- Reviewed by Lindsey Marcellin, MD, MPH
While some alternative treatments may help with pain and slow MS progression, the jury is still out on others.
Although most alternative and complementary therapies for MS haven’t been thoroughly studied and approved by conventional medical doctors, growing numbers of people with MS consider them effective at getting MS symptoms under control.
Pushpa Narayanaswami, MD, an assistant professor of neurology at Harvard Medical School and a staff physician at Beth Israel Deaconess Hospital in Boston, says people with MS often use complementary and alternative medicine to help reduce relapses or ease symptoms, usually in addition to — rather than in place of — conventional therapies.
Exploring Alternative Medicine for MS
Because so many people use alternative approaches for treating MS, the American Academy of Neurology (AAN) had a committee look at relevant research and develop complementary and alternative medicine guidelines, which were published in March 2014 in its journal Neurology.
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“We viewed a lot of treatments but did not find evidence for most therapies — not enough to say whether it is useful or not,” says Dr. Narayanaswami, who is also a spokesperson for the project. The researchers found little evidence on the safety of the different alternatives, she adds.
Alternative Treatments That May Work
MS symptoms can include fatigue, muscle spasms and stiffness, pain, weakness, and bladder problems. According to the AAN guidelines and the latest research, here are some alternative treatments that could help despite there not being an abundance of evidence.
Magnetic therapy. Magnetic therapy involves placing magnets on or near the skin. Some moderate evidence shows that magnetic therapy can help lessen tiredness. However, there is no evidence to support its use for other symptoms.
Massage. Many people with MS use massage therapy to relax, ease muscle tension, and reduce stress and depression. Though there’s no hard evidence that massage can relieve MS symptoms, it’s generally a safe therapy to pursue, especially if it makes you feel better.
Diet. The link between MS and diet isn’t fully understood, but a well-balanced eating plan can certainly help with overall health, says Kathy Costello, MS, associate vice president of clinical care for the National Multiple Sclerosis Society (NMSS). Vijayshree Yadav, MD, an assistant professor at the Multiple Sclerosis Center of Oregon Health & Science University in Portland, suggests a low-fat diet. A study she published in Neurology in April 2014 found that a plant-based, low-fat diet was safe and easy to follow for MS patients, but more study is needed to determine whether it slows the progress of MS.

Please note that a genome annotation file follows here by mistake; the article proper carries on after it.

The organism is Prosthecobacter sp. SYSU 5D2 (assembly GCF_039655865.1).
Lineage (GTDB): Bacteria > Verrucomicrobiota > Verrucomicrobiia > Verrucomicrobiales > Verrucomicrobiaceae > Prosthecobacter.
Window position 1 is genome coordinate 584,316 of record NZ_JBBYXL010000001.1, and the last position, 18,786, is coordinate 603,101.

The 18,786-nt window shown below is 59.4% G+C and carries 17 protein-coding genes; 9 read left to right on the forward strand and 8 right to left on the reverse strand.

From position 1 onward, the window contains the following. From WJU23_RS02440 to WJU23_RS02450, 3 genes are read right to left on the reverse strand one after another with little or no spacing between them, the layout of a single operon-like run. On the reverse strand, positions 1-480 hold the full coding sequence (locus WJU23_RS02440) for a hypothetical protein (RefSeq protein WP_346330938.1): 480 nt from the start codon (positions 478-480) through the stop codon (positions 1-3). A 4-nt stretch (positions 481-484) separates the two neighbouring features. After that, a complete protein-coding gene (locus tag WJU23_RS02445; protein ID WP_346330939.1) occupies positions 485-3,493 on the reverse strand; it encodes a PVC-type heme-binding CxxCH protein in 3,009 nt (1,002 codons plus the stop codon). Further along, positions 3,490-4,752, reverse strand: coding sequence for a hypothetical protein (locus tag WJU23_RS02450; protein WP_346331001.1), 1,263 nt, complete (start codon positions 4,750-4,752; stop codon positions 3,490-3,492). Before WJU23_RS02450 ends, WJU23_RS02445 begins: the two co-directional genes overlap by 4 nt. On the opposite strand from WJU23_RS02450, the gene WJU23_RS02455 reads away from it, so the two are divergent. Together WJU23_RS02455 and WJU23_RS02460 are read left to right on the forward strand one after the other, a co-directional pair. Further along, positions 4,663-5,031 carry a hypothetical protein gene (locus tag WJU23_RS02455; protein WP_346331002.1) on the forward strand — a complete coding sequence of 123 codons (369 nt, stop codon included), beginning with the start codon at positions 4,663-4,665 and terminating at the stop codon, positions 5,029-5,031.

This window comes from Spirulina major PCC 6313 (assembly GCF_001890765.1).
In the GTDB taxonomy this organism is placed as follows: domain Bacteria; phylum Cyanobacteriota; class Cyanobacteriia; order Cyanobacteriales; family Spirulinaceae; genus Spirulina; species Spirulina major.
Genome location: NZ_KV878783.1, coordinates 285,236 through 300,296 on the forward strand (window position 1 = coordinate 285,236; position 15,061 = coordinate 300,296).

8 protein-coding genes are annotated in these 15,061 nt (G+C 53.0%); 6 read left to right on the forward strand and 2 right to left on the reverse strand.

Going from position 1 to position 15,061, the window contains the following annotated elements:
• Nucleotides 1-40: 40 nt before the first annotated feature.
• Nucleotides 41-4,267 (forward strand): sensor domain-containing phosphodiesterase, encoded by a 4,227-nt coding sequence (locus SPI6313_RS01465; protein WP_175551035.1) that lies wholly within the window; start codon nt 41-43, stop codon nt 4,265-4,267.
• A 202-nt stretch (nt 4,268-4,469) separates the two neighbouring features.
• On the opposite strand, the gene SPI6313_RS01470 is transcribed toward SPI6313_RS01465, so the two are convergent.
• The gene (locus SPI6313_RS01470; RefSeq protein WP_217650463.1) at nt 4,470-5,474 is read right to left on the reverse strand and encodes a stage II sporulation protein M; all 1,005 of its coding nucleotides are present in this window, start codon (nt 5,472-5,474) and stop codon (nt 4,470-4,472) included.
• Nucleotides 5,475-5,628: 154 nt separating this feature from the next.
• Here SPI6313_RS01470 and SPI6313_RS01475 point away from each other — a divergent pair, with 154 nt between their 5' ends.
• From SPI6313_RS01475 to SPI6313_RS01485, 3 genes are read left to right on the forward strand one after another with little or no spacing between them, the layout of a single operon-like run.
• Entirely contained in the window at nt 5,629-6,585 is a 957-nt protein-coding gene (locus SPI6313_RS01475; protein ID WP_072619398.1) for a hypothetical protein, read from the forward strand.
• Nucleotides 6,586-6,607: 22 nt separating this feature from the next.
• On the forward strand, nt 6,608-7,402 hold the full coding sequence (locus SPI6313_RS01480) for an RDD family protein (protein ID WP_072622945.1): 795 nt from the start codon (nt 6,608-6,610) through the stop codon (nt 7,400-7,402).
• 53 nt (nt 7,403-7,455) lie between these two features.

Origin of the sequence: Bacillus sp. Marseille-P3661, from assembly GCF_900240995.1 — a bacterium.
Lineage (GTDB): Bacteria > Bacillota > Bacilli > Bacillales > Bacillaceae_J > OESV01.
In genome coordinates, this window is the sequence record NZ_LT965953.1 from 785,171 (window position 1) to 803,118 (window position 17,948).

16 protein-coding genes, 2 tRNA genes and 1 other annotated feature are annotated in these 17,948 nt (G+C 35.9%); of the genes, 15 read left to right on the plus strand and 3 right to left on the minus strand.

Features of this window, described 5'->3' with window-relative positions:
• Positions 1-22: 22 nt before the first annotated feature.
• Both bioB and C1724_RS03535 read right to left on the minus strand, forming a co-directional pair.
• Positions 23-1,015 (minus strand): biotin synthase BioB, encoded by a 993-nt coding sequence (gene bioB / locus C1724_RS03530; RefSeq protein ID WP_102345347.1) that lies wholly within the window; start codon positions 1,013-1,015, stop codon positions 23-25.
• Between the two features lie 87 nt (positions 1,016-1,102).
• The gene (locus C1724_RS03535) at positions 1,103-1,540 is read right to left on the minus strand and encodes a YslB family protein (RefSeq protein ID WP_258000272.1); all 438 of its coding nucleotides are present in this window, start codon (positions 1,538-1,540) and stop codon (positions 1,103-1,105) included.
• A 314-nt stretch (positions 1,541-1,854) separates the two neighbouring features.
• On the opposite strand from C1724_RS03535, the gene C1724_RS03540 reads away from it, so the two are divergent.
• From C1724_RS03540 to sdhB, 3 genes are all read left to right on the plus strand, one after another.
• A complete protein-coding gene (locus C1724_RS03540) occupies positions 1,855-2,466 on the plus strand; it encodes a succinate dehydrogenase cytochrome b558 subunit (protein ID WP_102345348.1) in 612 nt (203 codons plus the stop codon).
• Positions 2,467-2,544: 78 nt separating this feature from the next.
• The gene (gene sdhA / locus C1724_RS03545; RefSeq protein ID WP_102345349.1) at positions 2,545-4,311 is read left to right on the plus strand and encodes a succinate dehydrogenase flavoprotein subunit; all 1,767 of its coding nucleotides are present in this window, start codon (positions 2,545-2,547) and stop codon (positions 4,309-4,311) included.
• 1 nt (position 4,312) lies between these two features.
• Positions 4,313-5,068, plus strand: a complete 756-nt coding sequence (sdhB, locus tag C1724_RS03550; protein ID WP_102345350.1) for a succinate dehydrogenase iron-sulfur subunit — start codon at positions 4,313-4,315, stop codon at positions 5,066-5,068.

Yoga. Practicing yoga on a regular basis can help reduce fatigue and improve quality of life for people living with MS. If you’re interested in starting a yoga regimen, you should keep in mind that while “yoga is practiced by many people with MS, difficult positions need to be avoided by some,” says Nancy Holland, EdD, vice president of clinical programs at the NMSS. For instance, if a position causes abnormal or unusual pain, move on to something else.
Exercise. “There’s no doubt of the beneficial effects of exercise in MS,” Dr. Yadav says. She particularly recommends walking and water aerobics for people with MS, because these exercises are less likely to cause fatigue or heat exhaustion than a higher-impact workout.
Reflexology. Reflexology involves putting pressure manually on certain points on your feet, hands, or ears that are believed to connect to the body’s organs. The evidence is weak, but it suggests that reflexology may help treat tingling, numbness, and other skin sensations associated with MS.
Medical marijuana. Using marijuana to treat MS is a controversial issue that is still undergoing long-term study. Marijuana and various cannabis products, such as pills and oral sprays, are helpful in a small percentage of people for pain and spasticity and problems with sleep, according to the AAN guidelines. The AAN researchers found evidence that synthetic medical marijuana in pill form could probably reduce spasticity and the pain it causes. Those who used it reported improvement in spasticity, but that wasn’t confirmed by tests, Narayanaswami says.
Acupuncture. This alternative therapy, which involves inserting very thin needles into specific points on the body, is a popular pain-relief strategy among people with MS, Yadav says. Some feel it also helps with muscle spasms and bladder problems, though scientific evidence has not confirmed these connections.
General Cautions About Alternative and Complementary Treatment
A number of other alternative remedies — from bee-venom therapy to evening primrose oil — also claim to treat the symptoms of MS, but no definitive evidence is available to show that these therapies work, according to the AAN.
Narayanaswami further cautions that herbal remedies are unregulated, so buyers must beware: You don’t always know what they contain. Before you try a complementary or alternative therapy, Costello says, talk with your healthcare provider to make sure you’re not putting yourself at risk of dangerous interactions.